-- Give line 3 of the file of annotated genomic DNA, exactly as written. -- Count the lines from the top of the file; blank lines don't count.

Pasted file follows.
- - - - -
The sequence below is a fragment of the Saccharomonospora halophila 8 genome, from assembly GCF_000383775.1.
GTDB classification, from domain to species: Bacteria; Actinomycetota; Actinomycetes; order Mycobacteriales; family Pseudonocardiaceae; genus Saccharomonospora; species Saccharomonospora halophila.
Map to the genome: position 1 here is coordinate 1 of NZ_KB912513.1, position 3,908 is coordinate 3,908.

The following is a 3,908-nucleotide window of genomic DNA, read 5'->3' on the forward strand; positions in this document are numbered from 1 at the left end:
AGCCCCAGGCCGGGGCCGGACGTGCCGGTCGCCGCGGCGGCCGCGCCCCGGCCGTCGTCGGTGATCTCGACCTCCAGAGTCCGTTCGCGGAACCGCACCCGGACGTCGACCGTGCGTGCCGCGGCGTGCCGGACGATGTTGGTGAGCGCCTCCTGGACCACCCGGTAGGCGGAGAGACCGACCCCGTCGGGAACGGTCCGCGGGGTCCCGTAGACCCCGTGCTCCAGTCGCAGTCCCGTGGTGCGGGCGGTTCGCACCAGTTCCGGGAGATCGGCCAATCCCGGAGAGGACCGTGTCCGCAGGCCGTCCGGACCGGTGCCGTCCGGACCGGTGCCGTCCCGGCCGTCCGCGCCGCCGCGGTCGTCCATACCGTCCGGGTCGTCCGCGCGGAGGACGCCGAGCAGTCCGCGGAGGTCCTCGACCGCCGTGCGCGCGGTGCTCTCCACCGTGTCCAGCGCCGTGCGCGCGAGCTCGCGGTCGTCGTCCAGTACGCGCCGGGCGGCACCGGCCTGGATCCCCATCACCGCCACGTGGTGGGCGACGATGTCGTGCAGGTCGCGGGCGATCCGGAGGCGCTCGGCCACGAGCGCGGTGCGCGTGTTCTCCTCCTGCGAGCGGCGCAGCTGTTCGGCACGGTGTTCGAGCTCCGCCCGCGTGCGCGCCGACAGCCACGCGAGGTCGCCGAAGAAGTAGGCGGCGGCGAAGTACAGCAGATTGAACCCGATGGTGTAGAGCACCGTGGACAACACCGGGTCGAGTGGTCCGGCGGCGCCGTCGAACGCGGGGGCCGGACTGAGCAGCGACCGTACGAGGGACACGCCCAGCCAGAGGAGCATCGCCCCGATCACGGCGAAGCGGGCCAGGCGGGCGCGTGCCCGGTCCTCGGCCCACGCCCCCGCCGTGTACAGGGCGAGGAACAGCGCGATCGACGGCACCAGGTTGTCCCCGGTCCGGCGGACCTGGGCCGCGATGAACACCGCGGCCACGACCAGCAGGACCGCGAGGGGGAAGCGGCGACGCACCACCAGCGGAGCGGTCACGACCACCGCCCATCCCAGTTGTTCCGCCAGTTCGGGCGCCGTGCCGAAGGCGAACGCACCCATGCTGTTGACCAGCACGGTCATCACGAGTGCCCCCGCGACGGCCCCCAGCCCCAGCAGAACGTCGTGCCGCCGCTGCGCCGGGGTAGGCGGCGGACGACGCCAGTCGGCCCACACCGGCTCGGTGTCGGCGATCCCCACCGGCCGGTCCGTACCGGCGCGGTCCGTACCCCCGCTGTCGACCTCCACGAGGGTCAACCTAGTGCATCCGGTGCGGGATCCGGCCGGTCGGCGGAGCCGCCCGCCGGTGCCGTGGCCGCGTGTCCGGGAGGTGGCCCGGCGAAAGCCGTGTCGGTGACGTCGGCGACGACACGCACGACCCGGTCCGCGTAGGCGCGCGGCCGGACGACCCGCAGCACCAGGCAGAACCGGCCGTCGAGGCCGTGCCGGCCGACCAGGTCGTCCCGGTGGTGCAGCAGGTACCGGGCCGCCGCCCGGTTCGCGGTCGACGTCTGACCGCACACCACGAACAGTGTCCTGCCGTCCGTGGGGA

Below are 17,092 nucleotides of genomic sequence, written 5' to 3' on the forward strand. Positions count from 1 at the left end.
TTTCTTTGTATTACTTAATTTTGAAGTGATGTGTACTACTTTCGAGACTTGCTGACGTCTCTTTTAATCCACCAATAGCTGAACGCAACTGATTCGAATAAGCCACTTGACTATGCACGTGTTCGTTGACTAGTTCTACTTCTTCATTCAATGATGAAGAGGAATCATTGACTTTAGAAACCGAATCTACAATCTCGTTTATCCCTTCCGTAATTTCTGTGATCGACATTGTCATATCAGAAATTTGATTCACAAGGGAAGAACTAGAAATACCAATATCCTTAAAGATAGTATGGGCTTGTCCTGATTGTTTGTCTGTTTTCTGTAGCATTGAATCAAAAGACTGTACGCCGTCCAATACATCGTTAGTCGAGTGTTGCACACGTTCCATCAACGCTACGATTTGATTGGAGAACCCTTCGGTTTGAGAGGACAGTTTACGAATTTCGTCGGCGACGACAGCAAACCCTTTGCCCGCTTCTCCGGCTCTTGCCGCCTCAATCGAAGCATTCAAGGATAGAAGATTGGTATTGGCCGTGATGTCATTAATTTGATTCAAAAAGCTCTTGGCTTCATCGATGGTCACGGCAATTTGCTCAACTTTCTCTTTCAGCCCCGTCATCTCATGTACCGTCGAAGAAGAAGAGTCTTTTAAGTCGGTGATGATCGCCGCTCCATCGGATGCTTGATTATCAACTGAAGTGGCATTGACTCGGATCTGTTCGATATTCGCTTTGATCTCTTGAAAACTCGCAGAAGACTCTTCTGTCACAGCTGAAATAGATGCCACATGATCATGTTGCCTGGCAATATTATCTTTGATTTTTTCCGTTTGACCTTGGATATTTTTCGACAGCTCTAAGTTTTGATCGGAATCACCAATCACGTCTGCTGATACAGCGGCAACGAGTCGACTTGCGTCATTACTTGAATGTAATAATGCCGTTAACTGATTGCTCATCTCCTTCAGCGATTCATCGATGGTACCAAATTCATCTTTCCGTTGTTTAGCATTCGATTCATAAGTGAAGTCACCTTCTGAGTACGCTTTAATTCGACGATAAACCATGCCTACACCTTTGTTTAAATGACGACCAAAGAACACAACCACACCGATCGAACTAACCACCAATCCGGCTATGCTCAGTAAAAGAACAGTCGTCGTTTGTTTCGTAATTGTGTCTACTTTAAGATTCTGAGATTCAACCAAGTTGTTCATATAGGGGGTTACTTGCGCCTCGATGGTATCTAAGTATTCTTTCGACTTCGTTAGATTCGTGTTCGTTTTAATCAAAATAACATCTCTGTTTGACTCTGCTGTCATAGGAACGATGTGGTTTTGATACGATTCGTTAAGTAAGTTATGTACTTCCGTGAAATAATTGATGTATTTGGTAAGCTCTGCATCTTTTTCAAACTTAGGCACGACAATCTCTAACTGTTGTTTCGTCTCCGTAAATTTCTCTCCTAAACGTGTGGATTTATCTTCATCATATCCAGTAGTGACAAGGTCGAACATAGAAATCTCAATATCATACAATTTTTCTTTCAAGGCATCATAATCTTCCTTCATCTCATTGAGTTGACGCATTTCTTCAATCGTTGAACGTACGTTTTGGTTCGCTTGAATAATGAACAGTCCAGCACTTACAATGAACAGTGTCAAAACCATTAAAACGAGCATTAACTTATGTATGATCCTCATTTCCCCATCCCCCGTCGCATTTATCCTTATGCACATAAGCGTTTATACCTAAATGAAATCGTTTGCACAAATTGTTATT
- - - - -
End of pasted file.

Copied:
Map to the genome: position 1 here is coordinate 1 of NZ_KB912513.1, position 3,908 is coordinate 3,908.